medical miracles - the sequel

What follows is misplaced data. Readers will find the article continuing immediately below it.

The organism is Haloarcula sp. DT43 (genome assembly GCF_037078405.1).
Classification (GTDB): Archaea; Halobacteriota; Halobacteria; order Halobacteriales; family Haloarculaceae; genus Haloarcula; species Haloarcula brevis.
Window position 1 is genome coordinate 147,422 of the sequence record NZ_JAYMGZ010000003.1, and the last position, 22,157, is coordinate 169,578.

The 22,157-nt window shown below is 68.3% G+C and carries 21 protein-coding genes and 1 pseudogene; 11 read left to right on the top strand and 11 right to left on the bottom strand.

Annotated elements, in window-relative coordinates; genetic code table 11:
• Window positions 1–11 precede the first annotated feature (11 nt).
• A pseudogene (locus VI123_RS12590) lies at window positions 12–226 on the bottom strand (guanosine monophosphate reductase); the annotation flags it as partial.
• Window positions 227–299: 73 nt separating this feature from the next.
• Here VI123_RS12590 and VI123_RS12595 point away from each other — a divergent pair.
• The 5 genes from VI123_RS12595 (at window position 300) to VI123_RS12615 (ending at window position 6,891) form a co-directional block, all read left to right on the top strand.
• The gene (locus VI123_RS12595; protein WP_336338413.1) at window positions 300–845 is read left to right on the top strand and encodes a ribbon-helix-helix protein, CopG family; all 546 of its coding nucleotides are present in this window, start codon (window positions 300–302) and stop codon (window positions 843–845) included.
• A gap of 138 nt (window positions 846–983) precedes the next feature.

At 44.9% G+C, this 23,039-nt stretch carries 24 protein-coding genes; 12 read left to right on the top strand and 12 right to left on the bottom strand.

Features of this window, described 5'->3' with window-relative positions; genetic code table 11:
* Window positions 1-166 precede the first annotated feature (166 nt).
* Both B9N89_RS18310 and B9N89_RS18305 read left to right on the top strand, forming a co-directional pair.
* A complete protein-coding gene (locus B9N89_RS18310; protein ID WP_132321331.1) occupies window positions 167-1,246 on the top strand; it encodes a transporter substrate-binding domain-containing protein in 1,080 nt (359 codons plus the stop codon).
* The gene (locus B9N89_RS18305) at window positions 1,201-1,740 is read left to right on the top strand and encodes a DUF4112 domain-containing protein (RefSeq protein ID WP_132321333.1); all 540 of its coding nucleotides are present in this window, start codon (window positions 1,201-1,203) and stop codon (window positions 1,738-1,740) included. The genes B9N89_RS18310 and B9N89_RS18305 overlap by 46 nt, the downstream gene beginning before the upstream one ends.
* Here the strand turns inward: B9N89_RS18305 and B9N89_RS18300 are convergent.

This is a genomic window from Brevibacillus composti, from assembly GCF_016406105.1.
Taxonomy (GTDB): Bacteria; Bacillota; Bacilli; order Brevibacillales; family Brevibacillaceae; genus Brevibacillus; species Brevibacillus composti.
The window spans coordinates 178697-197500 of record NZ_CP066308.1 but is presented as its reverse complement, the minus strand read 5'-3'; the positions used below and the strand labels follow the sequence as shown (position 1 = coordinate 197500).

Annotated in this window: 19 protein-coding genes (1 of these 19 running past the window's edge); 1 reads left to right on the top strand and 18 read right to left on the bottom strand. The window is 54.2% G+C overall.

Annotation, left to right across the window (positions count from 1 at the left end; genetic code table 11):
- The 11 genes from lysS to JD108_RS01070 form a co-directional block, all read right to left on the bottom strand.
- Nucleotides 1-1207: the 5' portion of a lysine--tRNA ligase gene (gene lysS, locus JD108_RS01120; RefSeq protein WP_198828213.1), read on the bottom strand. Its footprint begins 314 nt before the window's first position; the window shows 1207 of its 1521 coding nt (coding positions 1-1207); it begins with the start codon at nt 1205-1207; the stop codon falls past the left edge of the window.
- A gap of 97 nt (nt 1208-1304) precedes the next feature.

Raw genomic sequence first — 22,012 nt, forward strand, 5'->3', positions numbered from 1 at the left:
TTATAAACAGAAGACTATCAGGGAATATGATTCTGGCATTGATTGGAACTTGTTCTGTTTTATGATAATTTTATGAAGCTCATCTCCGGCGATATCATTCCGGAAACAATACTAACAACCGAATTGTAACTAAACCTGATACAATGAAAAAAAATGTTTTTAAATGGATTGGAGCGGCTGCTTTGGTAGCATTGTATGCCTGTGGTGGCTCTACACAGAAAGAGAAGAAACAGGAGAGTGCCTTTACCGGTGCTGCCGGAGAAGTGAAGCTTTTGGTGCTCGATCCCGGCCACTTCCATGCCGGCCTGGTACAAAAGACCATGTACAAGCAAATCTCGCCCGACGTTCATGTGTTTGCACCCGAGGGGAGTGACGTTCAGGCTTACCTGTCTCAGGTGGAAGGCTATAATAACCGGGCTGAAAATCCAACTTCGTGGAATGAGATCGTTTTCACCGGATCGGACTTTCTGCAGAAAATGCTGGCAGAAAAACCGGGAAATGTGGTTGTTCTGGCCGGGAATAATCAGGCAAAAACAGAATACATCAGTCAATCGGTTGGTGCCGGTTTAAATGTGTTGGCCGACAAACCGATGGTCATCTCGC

High on endorphines, I'm feeling the full effects of the medical miracle of surgery. Sweating on that spinning bike, I realise how far I've come since I lay in a hospital bed struggling to stay alive. I'm thinking of the phenomenon of people physically challenging themselves after severe illness. They are running marathons, doing triathlon races, climbing dauntingly high mountains often for a good cause such as raising money for research in particular area. I completely understand the rush of returning life and movement to bodies frozen in time. Blood starts flowing through our veins and our comatose hearts wake up to continue their familiar beating. I wanted to do everything, everything I hadn't been able to do for such a long, long time. I wanted to catch up on whatever I had missed. It was a wonderful feeling to suddenly exist in a world that wasn't just grey anymore and where I no longer was a pale ghost on death row. Many leaves have been turned since, good ones and bad ones. I had many lessons to learn to do with acceptance, healing, moving on, prioritising, realising what is important and much else. I'm nowhere near where I'm hoping to end up, but when the instructor asks if we are happy with our performance tonight, I find that I'm raising my hand.  It's not that I really did my best or gave it all. It's that it doesn't matter and that it's ok to not exert myself. I'm still ok. Life was a marathon race for too long, I have no intention making it one again if it can be avoided. So no, I won't be running any marathons or climbing any mountains in the near future. Instead you might find me sipping wine, watching the clouds' movements and tending to my plants. I'll be busy learning to live a life where fight or flight aren't my only alternatives and where there's no price for the one who works themself too hard. I'll be busy learning to be happy and putting love first. I will continue going to the gym, but I've nothing to prove there. I'm there for the endorphines and not for a medal. So for all of you running those races and climbing those mountains, I hope you're doing it for your enjoyment and not because you think you've got something to prove. I'll be cheering for the side of the tracks or the bottom of the mountain - always on your side, even if you decide to not participate. There's no reason struggling to take control of a life that sometimes goes haywire due to IBD -  we'll be ok anyway. If I ever will become as I'll as I was, I hope I'll choose a different path. I hope I'll be able to let people into my dark places, to not make the people who love me my enemies and to prioritise what matters. 


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